Hang there, beneath Aphrodite’s golden pillars,
temple grapes, heavy with the wine-god’s heady sap;
your mother-vine is curled around her lover branch,
won’t hold your head again between her scented leaves.
3. Anyte, Tegea in Arcadia. c. 300 BCE. Map: Tegea, image: Pleiades project.
3a. Josephine Balmer, Women Classical Poets (1996: 67):
“Anyte’s subjects include the traditional laments for the dead, particularly of mothers for their daughters, and temple offerings, as well as more innovative pastoral scenes, animal poetry and memorials for dead pets. Such apparently whimsical concerns have upset male scholars and feminist revisionists alike.”
3b. Anyte no. 50* (Balmer): “Philainis”:
* transmitted in the Greek Anthology (7.486).
Over and over at this small tomb, Cleina weeps in sorrow,
a mother lamenting her daughter,
the final race which death has won.
Again and again she calls to you, her dearest Philainis,
you sailed away but not to marriage
across green-gloaming Acheron.
3c. Anyte no 58* (Balmer): “Aphrodite by Sea”:
*transmitted in the Greek Anthology (9.144).
This place is sacred to the goddess.
Here her constant pleasure
is to watch the sea as it shimmers from the shore,
and ensure the comfort of sailors;
all around the ocean
trembles as it gazes on her statue, oil-smooth.
3d. Anyte no 61* (Balmer): “A Lost Puppy”:
*transmitted by Pollux (5.48).
You met your fate like those great dogs of old
by the curling roots
of a coward’s bush; Loci, of Locri,
swiftest of pups — especially to bark,
into your light paws he sank harsh poison
that speckle-necked snake.
4. Hedyle, Athens. 3rd c. BCE. “The only extant Athenian woman poet” (Balmer 1996: 80).
4a. Hedyle no 71* (Balmer): “Scylla”:
*transmitted by Athenaeus The Learned Banquet (7.297a).
“I brought you shells, Scylla, from clear coral reefs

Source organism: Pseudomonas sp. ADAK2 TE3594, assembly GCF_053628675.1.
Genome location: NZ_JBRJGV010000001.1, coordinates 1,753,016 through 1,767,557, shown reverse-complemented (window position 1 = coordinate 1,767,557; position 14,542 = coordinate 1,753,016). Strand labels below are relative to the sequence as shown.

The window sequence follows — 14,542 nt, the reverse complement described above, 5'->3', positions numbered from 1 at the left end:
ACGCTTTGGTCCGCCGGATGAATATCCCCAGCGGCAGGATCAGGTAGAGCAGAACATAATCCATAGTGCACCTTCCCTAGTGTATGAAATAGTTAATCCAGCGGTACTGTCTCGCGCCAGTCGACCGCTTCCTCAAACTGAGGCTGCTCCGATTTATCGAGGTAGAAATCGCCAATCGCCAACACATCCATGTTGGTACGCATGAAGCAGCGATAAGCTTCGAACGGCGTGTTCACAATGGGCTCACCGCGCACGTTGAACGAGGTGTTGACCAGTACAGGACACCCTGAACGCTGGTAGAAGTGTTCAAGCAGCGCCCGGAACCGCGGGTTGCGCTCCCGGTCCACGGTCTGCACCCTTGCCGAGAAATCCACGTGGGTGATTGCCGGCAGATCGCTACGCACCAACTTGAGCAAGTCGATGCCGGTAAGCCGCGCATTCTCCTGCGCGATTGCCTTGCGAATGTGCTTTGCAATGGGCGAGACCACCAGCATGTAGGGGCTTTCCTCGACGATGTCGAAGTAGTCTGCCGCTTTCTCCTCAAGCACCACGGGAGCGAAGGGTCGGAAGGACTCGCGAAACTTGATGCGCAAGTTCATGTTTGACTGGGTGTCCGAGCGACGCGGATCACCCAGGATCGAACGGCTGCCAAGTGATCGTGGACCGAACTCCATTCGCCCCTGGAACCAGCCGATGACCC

and king-fisher chicks, still learning how to fly —
those halcyon days to come. All these I gave
without faith, without hope.”
At Glaucus’ grief
Sirens wept, his fellow dwellers of the deep;
and they swam in sorrow from their rocky shore
by simmering Etna.
They say that Scylla, the daughter of the river Crataeis, was a spectacularly beautiful young woman. Glaucus loved her, but Circe daughter of the Sun loved Glaucus. Since it was Scylla’s habit to bathe in the sea, Circe daughter of the Sun poisoned the waters out of jealousy. When Scylla went into the water, dogs sprouted from her loins and she became savage. yet she got her revenge for the injuries done to her: she robbed Ulysses of some of his crew as he sailed by.
4c. Fragment of an Apulian (South Italian) red-figure bell krater (c. 375-350 BCE). Depicting Scylla with a woman’s upper body, a fishy lower body, and a ring of dogs’ heads around her waist. Image: Getty.
5. Nossis, Locri. 3rd c. BCE. Map: Locri, image: Pleiades project.
5a. Nossis no 72* (Balmer): “The Flowers of Love”:
*transmitted in the Greek Anthology (5.170).
Nothing is sweeter than love. Nothing.
All other delights, all pleasures come
— the honey I have spat from my lips.
Listen. Nossis speaks: whoever falls
from Cypris’ favour can never know
— roses opening, coming into bloom.
5b. Nossis no 77* (Balmer): “Melinna”:
*transmitted in the Greek Anthology (6.353).
Melinna herself stands recreated here:
looks down on us and smiles, soft and sweet;
the image of her mother — living proof
that child is equal to her parent.
5c. Nossis no 83* (Balmer): “Nossis’ Farewell”:
*transmitted in the Greek Anthology (7.718).
Stranger, if you should sail to Mytilene, city of fair song,
enticed by Sappho’s fragrant garland, its heady bloom,
say only this: that the land of Locri gave me life,
long-treasured by the Muses and by Her.
One more thing: My name is Nossis.